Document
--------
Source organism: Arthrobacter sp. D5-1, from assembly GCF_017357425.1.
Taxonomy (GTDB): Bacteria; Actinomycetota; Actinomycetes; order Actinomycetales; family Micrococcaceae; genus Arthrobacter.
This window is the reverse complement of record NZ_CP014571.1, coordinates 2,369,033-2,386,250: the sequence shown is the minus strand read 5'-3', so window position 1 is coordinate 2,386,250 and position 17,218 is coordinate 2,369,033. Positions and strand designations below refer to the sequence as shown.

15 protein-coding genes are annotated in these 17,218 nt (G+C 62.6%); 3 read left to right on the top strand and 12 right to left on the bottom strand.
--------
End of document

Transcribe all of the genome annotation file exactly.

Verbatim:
Source organism: Arthrobacter sp. D5-1, from assembly GCF_017357425.1.
Taxonomy (GTDB): Bacteria; Actinomycetota; Actinomycetes; order Actinomycetales; family Micrococcaceae; genus Arthrobacter.
This window is the reverse complement of record NZ_CP014571.1, coordinates 2,369,033-2,386,250: the sequence shown is the minus strand read 5'-3', so window position 1 is coordinate 2,386,250 and position 17,218 is coordinate 2,369,033. Positions and strand designations below refer to the sequence as shown.

15 protein-coding genes are annotated in these 17,218 nt (G+C 62.6%); 3 read left to right on the top strand and 12 right to left on the bottom strand.